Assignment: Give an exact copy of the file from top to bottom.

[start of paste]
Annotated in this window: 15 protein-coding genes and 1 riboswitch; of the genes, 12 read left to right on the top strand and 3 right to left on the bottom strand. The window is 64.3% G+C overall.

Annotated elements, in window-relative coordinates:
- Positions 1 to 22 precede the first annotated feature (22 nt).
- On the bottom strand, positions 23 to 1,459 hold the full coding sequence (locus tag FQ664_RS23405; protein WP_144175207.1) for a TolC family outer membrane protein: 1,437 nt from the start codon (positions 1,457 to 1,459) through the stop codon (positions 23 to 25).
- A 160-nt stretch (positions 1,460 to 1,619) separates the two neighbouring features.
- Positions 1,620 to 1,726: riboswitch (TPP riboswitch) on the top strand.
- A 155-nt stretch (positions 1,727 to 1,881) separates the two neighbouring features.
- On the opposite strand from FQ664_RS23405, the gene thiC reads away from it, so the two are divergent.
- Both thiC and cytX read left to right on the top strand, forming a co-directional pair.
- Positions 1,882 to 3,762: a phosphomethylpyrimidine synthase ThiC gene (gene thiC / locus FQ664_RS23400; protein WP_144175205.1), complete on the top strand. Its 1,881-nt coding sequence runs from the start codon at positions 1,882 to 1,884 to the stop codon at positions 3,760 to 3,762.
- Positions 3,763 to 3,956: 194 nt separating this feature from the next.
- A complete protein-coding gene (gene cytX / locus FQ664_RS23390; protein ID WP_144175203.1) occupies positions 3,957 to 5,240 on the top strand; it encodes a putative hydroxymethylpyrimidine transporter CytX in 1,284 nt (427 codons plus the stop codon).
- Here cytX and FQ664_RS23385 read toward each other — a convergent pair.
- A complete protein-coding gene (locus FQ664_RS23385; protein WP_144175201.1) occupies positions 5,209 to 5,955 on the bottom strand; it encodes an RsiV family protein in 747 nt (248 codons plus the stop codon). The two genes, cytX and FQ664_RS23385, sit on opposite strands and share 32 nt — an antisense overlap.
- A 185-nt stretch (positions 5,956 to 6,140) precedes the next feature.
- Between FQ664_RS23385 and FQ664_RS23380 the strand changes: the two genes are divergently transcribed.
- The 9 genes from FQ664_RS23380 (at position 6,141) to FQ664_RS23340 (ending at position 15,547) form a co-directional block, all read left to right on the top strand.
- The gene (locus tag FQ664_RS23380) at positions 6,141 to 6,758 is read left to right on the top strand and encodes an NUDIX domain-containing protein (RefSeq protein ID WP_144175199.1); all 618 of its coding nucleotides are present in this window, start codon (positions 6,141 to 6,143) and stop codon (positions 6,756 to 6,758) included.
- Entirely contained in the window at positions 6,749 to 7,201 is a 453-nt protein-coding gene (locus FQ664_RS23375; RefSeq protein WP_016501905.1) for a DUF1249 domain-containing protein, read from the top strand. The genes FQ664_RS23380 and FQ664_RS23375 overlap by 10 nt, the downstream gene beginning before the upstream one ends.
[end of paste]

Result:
Annotated in this window: 15 protein-coding genes and 1 riboswitch; of the genes, 12 read left to right on the top strand and 3 right to left on the bottom strand. The window is 64.3% G+C overall.

Annotated elements, in window-relative coordinates:
- Positions 1 to 22 precede the first annotated feature (22 nt).
- On the bottom strand, positions 23 to 1,459 hold the full coding sequence (locus tag FQ664_RS23405; protein WP_144175207.1) for a TolC family outer membrane protein: 1,437 nt from the start codon (positions 1,457 to 1,459) through the stop codon (positions 23 to 25).
- A 160-nt stretch (positions 1,460 to 1,619) separates the two neighbouring features.
- Positions 1,620 to 1,726: riboswitch (TPP riboswitch) on the top strand.
- A 155-nt stretch (positions 1,727 to 1,881) separates the two neighbouring features.
- On the opposite strand from FQ664_RS23405, the gene thiC reads away from it, so the two are divergent.
- Both thiC and cytX read left to right on the top strand, forming a co-directional pair.
- Positions 1,882 to 3,762: a phosphomethylpyrimidine synthase ThiC gene (gene thiC / locus FQ664_RS23400; protein WP_144175205.1), complete on the top strand. Its 1,881-nt coding sequence runs from the start codon at positions 1,882 to 1,884 to the stop codon at positions 3,760 to 3,762.
- Positions 3,763 to 3,956: 194 nt separating this feature from the next.
- A complete protein-coding gene (gene cytX / locus FQ664_RS23390; protein ID WP_144175203.1) occupies positions 3,957 to 5,240 on the top strand; it encodes a putative hydroxymethylpyrimidine transporter CytX in 1,284 nt (427 codons plus the stop codon).
- Here cytX and FQ664_RS23385 read toward each other — a convergent pair.
- A complete protein-coding gene (locus FQ664_RS23385; protein WP_144175201.1) occupies positions 5,209 to 5,955 on the bottom strand; it encodes an RsiV family protein in 747 nt (248 codons plus the stop codon). The two genes, cytX and FQ664_RS23385, sit on opposite strands and share 32 nt — an antisense overlap.
- A 185-nt stretch (positions 5,956 to 6,140) precedes the next feature.
- Between FQ664_RS23385 and FQ664_RS23380 the strand changes: the two genes are divergently transcribed.
- The 9 genes from FQ664_RS23380 (at position 6,141) to FQ664_RS23340 (ending at position 15,547) form a co-directional block, all read left to right on the top strand.
- The gene (locus tag FQ664_RS23380) at positions 6,141 to 6,758 is read left to right on the top strand and encodes an NUDIX domain-containing protein (RefSeq protein ID WP_144175199.1); all 618 of its coding nucleotides are present in this window, start codon (positions 6,141 to 6,143) and stop codon (positions 6,756 to 6,758) included.
- Entirely contained in the window at positions 6,749 to 7,201 is a 453-nt protein-coding gene (locus FQ664_RS23375; RefSeq protein WP_016501905.1) for a DUF1249 domain-containing protein, read from the top strand. The genes FQ664_RS23380 and FQ664_RS23375 overlap by 10 nt, the downstream gene beginning before the upstream one ends.